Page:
The American Hospital Association and the Federation of American Hospitals targeted the first group, moderates who already had hinted at reservations about the idea of a broader public insurance alternative for people of all ages. They included Democratic Sens. Mary Landrieu (La.) and Bill Nelson (Neb.), and independent Sen. Joseph I. Lieberman (Conn.), who over the weekend spoke out most forcefully, saying he would oppose the health-care bill if it contained the buy-in.
Some of the most aggressive advocacy by hospitals and the American Medical Association, however, was aimed at the second group of senators, some of them liberals, who believe in public insurance but who had a history of concern about the rates that the traditional Medicare program pays doctors and hospitals in their states. The American Hospital Association sent two e-mail alerts to its members last week, equipping them with statistics and talking points.
One of the members was Karl Ulrich, president of Marshfield Clinic in Wisconsin and a founding member of a lobbying coalition of hospitals in the Upper Midwest, Mountain West and Northwest that includes the Mayo Clinic. Ulrich and other coalition participants swung into action, calling lawmakers they had been pressing for months to secure higher Medicare payments for their states. "I began talking initially to Senator Feingold on the 10th indicating we had concerns," he said, referring to Russell Feingold (D-Wis.).
Meanwhile, Brent Miller, the clinic's Washington lobbyist, was trying to persuade other House and Senate members. On Friday, Mayo Clinic officials called Marshfield and suggested a news conference to blast the provision. That same day, the letter was signed. "The senators came through," Ulrich said.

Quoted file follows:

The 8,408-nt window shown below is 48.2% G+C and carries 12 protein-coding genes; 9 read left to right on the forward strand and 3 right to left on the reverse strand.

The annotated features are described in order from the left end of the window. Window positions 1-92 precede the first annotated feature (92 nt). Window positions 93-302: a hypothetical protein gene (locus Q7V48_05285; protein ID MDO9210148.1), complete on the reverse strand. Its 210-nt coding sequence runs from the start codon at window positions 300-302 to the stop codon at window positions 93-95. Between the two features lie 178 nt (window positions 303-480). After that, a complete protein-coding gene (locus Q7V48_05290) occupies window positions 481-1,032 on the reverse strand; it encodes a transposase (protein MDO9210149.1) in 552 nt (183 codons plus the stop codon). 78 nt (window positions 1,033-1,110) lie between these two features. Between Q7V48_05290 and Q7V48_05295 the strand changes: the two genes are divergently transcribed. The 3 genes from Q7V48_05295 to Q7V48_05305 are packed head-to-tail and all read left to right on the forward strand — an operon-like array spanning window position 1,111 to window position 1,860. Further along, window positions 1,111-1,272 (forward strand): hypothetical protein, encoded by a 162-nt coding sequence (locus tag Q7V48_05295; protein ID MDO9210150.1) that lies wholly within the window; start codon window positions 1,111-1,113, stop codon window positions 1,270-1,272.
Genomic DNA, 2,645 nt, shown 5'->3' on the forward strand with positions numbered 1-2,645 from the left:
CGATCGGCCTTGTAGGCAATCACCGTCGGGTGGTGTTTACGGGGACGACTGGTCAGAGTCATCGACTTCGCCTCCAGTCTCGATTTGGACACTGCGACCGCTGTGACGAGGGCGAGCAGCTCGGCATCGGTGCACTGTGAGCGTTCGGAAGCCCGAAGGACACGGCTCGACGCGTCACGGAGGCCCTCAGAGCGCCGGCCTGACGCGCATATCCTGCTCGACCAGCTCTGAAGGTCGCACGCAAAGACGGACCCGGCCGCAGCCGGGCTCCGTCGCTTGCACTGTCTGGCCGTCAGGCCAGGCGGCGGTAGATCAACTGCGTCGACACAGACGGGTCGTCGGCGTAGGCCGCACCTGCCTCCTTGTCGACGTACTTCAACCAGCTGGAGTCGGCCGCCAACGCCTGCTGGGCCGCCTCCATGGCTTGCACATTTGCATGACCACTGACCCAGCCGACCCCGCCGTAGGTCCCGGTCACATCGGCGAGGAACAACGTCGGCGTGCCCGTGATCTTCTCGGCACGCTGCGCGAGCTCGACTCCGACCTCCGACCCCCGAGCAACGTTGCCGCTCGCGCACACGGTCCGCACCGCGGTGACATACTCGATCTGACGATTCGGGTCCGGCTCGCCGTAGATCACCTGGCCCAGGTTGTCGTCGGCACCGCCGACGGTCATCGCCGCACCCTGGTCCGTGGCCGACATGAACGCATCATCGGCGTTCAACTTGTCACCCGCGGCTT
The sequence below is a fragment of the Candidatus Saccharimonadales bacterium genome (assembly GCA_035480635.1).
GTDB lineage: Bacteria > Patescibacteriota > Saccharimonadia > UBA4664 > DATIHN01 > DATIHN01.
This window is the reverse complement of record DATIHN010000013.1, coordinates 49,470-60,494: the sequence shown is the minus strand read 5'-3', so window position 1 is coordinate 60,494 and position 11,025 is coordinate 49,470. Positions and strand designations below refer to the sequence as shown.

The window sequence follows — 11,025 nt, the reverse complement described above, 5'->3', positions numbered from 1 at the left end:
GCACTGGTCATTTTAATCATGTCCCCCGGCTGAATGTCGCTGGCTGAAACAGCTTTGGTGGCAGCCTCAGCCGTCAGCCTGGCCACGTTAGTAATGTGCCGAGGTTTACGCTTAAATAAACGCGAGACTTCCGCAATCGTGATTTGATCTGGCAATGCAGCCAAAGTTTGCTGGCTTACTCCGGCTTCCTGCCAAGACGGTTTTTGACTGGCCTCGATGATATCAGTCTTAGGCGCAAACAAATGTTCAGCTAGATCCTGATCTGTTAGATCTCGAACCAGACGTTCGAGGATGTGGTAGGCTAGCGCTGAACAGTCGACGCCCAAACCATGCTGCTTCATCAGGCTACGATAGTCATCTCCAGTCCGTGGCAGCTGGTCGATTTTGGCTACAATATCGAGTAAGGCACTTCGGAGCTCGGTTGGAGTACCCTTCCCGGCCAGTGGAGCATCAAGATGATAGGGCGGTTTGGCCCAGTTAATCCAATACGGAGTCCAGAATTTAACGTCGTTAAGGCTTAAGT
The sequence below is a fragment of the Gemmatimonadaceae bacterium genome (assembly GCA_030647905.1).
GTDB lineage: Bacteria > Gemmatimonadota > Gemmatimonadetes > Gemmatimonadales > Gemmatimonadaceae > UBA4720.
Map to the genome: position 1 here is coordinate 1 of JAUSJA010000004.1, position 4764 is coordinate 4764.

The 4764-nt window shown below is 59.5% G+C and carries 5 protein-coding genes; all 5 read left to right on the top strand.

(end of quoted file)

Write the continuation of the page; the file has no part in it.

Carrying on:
The letter to Reid said the senators "fear that provider shortages in states with low reimbursement rates such as ours will make such a program ineffective, or even worsen the problems these states are experiencing." One of its authors, Sen. Ron Wyden (D-Ore.), who early in his career founded a Gray Panther chapter that fought for better health insurance for older Americans, said in an interview that he has long been concerned about coverage for people ages 55 to 64. But the proposal, he said, would have worsened a climate in Oregon in which some doctors restrict the number of Medicare patients they will treat.
Sen. Charles E. Schumer (D-N.Y.), one of the 10 negotiators, said in a statement: "All of the potential pitfalls that have been raised were accounted for by the group during the deliberations." One person familiar with the negotiations said the proposal, for instance, would have included extra payments in parts of the country where Medicare reimbursement rates are especially low.
In addition, the source said, the proposal would have restricted eligibility to people ages 55 to 64 who were uninsured in the previous six months and given most of them help right away with paying for the coverage; four out of five of those people, the senators believed, would have been able to take advantage of a provision in the bill that would assist Americans who qualify for "high-risk pools" because they have existing medical problems.
The proposal collapsed before such details became public.